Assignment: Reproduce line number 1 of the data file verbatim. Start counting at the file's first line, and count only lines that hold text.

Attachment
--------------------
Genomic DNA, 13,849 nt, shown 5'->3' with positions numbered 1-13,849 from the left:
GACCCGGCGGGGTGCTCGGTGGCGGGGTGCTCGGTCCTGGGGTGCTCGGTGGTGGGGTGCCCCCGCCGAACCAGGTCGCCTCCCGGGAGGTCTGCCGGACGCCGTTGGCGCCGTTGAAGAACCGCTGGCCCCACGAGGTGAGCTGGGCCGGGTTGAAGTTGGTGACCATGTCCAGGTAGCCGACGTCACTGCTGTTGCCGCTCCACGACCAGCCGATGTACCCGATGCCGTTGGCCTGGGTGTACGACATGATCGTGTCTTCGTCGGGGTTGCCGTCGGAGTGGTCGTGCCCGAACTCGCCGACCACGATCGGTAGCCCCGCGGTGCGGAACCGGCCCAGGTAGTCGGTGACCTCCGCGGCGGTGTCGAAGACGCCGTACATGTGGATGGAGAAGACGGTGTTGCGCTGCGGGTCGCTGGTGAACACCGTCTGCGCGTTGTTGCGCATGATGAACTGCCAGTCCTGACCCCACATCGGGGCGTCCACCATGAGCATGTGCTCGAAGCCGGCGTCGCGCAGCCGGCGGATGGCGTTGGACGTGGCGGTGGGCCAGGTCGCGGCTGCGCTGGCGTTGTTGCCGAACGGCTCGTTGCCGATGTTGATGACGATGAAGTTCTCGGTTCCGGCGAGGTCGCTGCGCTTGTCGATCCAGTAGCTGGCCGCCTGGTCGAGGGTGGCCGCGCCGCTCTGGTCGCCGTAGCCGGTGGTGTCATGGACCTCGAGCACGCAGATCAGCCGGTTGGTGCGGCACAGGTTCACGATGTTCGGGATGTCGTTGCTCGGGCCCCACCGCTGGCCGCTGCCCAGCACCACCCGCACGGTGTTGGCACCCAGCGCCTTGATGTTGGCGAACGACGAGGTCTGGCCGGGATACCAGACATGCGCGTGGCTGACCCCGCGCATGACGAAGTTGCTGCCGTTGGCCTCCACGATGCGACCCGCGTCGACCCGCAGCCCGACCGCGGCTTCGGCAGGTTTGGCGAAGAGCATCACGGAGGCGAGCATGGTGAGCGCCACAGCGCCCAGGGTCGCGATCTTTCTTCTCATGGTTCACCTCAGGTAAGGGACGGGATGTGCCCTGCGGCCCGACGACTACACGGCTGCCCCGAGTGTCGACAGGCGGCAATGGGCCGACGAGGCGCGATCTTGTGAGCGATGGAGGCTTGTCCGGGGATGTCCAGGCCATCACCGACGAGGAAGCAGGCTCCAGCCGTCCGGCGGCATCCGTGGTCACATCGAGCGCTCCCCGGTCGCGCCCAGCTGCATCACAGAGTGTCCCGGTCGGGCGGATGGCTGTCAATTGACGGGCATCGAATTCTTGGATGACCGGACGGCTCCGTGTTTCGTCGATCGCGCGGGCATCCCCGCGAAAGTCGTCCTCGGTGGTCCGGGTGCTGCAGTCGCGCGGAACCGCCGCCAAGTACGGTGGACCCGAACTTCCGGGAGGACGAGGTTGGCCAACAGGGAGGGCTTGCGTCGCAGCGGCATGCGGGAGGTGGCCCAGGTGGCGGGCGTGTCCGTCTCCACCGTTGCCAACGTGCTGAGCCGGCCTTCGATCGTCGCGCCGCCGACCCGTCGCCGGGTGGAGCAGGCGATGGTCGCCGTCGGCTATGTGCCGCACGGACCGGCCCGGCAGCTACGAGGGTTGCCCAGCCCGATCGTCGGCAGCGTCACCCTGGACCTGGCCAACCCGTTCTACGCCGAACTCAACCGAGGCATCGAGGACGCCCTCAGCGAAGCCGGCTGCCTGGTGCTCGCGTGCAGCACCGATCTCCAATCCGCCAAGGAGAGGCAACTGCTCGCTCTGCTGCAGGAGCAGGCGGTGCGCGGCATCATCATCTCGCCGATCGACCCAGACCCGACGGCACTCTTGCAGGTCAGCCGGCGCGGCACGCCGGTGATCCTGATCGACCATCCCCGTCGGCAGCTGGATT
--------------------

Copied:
Genomic DNA, 13,849 nt, shown 5'->3' with positions numbered 1-13,849 from the left: